Design of an algorithm to support community pharmacy dyspepsia management
- 174 Downloads
Objectives To design a care pathway and referral documentation system to support dyspepsia management in the community pharmacy according to national guidelines. To explore attitudes of community pharmacists and general practitioners (GPs) towards the proposed model of care. Setting Focus group of four community pharmacists from one locality and one-to-one interviews with five GPs in each of their surgeries in different city localities. Method Literature review; design of a care pathway and referral system; qualitative analysis of focus group discussion and one-to-one interviews. Main outcome measure Modified design of documentation system; attitudes and barriers towards an extended role for pharmacists in a community pharmacy based model of individual care of patients with dyspepsia. Results The care pathway and documentation system was modified to make it simple to use and to assure appropriate referral and reporting to GPs. All participants agreed that the SIGN guideline for Dyspepsia and local dyspepsia guidelines provide an opportunity to extend the role of pharmacists to prescribe therapeutic doses of H2 receptor antagonists, test for Helicobacter pylori in the pharmacy and prescribe eradication therapy. Perceived advantages to patients included better convenience and reduced waiting times for H. pylori testing. Current barriers to this model identified were: medico-legal issues, budgetary issues, limited access to patient data, lack of privacy to talk to patients, inadequate time and remuneration, no patient registration, patients describing vague symptoms and patient confidence in pharmacists. Conclusion The proposed model of care and documentation system for community pharmacy based dyspepsia management generated a favourable response and design contributions from community pharmacists and GPs. Barriers were identified which have to be overcome prior to implementation and evaluation of the model.
KeywordsCare pathway Community pharmacy Dyspepsia Extended role Guidelines Partnership working Pharmacists Scotland
The authors would like to thank the community pharmacists and GPs for their participation in the study and Susan McKellar from the University of Strathclyde for help with the focus group and data analysis.
Financial support of the study
No external funding support was associated with this study.
Conflicts of interest
- 1.Scottish Intercollegiate Guidelines Network. Dyspepsia. Guideline number 68. SIGN, Edinburgh. 2003. Available from: http://sign.ac.uk/pdf/sign68.pdf.
- 3.National Institute for Clinical Excellence. Clinical Guideline 17, Dyspepsia: managing adults in primary care. National Institute for Clinical Excellence (NICE); 2004.Google Scholar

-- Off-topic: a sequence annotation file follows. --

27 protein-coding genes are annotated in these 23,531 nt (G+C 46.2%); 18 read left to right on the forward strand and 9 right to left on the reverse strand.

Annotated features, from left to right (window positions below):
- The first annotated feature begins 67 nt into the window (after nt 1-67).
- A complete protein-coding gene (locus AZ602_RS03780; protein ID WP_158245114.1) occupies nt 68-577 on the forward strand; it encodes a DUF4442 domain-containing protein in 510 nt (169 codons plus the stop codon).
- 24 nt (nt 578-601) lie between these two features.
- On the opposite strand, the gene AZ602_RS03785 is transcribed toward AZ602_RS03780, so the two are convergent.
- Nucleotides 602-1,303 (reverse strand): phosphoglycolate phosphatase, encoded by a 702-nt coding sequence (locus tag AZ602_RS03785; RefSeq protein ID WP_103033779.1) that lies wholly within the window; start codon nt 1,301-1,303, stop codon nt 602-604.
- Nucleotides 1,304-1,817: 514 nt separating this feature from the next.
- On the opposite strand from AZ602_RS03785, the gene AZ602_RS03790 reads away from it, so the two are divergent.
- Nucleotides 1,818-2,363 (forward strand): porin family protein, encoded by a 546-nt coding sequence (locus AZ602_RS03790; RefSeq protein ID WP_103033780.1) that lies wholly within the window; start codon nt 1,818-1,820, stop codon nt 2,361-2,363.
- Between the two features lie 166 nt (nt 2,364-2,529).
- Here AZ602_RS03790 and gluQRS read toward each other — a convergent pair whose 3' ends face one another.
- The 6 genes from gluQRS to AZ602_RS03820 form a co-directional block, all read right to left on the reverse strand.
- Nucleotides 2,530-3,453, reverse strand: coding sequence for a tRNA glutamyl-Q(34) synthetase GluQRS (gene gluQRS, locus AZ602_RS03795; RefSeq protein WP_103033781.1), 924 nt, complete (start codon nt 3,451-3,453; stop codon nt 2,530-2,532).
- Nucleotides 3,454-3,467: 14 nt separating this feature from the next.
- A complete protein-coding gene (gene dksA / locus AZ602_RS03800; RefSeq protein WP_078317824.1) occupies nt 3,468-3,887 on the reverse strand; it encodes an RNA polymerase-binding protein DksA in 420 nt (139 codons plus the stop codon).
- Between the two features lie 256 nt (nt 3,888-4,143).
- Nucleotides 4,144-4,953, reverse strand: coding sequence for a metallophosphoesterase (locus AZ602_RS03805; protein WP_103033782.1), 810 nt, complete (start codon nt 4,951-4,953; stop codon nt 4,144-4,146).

- 4.Scottish Executive. The right medicine: a strategy for pharmaceutical care in Scotland. Edinburgh: Scottish Executive; 2002.Google Scholar
- 6.News feature. How the minor ailments service works. Pharm J 2004;272:115–6.Google Scholar
- 7.Vohra S. A community pharmacy minor ailment scheme- effective, rapid and convenient. Pharm J 2006;276:754–6.Google Scholar
- 8.New Community Pharmacy Contract – Minor Ailments Service – Implementation. NHS circular: PCP(P)(2006)9. Scottish Executive; May 2006.Google Scholar
- 9.Lothian Minor Ailments Formulary. Available: http://ljf.scot.nhs.uk/maf/01_a.pdf.
- 10.NHS Education Scotland (NES) Pharmacy. The Minor Ailment Service (MAS) implementation pack. Available: http://nes.scot.nhs.uk/pharmacy/newcontract/minor_ailment_service/.
- 13.The National Health Service (Charges for drugs and compliances) (Scotland) (No.2) Regulations 2007. NHS circular: CEL (2007) 9. Scottish Government; 2007.Google Scholar
- 14.Supplementary prescribing: pharmacists practitioners. A guide for implementation within NHS Scotland. Scottish Executive; 2004.Google Scholar
- 15.Bellingham C. How supplementary prescribing is working for pharmacists in practice? Pharm J 2004;273:2–3.Google Scholar
- 17.Johnson G, McCaig D, Bond C, Cunningham S, Diack H, Watson A, Stewart D. Supplementary prescribing: early experiences of pharmacists in Great Britain. Ann Pharmacother 2006;40:843–50.Google Scholar
- 18.Smalley L. Patients’ experience of pharmacist-led supplementary prescribing in primary care. Pharm J 2006;276:567–9.Google Scholar
- 22.Buckley P, Grime J, Blenkinsopp A. Inter- and intra- professional perspectives on non-medical prescribing in an NHS Trust. Pharm J 2006;277:394–8.Google Scholar
- 25.Bond CM. Guidelines for dyspepsia treatment. Pharm J 1994;252:228–9.Google Scholar
- 29.Ritchie J, Spencer L. Qualitative data analysis for applied policy research. In: Bryman A, Burgess RG, editors. Analysing qualitative data. London: Routledge; 1993. p. 173–194.Google Scholar
- 30.Smith F. Referral of clients by community pharmacists: views of general medical practitioners. Int J Pharm Pract 1996;4:30–5.Google Scholar